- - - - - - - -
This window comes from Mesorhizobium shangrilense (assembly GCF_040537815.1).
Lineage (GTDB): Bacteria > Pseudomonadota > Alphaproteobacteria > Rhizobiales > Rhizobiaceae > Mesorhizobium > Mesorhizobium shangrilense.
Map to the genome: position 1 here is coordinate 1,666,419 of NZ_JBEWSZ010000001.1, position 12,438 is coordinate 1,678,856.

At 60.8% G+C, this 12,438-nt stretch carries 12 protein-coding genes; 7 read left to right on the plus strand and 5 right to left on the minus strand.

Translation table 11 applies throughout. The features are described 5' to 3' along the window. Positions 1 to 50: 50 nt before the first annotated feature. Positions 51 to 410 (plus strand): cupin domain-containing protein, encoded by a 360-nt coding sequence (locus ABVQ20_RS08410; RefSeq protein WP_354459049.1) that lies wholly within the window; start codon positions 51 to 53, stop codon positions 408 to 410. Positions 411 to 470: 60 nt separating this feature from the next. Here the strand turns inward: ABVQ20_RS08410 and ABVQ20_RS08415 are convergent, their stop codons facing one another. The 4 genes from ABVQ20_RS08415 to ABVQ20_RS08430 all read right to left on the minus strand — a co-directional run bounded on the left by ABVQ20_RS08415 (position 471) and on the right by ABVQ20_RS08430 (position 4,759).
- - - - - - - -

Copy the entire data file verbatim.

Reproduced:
This window comes from Mesorhizobium shangrilense (assembly GCF_040537815.1).
Lineage (GTDB): Bacteria > Pseudomonadota > Alphaproteobacteria > Rhizobiales > Rhizobiaceae > Mesorhizobium > Mesorhizobium shangrilense.
Map to the genome: position 1 here is coordinate 1,666,419 of NZ_JBEWSZ010000001.1, position 12,438 is coordinate 1,678,856.

At 60.8% G+C, this 12,438-nt stretch carries 12 protein-coding genes; 7 read left to right on the plus strand and 5 right to left on the minus strand.

Translation table 11 applies throughout. The features are described 5' to 3' along the window. Positions 1 to 50: 50 nt before the first annotated feature. Positions 51 to 410 (plus strand): cupin domain-containing protein, encoded by a 360-nt coding sequence (locus ABVQ20_RS08410; RefSeq protein WP_354459049.1) that lies wholly within the window; start codon positions 51 to 53, stop codon positions 408 to 410. Positions 411 to 470: 60 nt separating this feature from the next. Here the strand turns inward: ABVQ20_RS08410 and ABVQ20_RS08415 are convergent, their stop codons facing one another. The 4 genes from ABVQ20_RS08415 to ABVQ20_RS08430 all read right to left on the minus strand — a co-directional run bounded on the left by ABVQ20_RS08415 (position 471) and on the right by ABVQ20_RS08430 (position 4,759).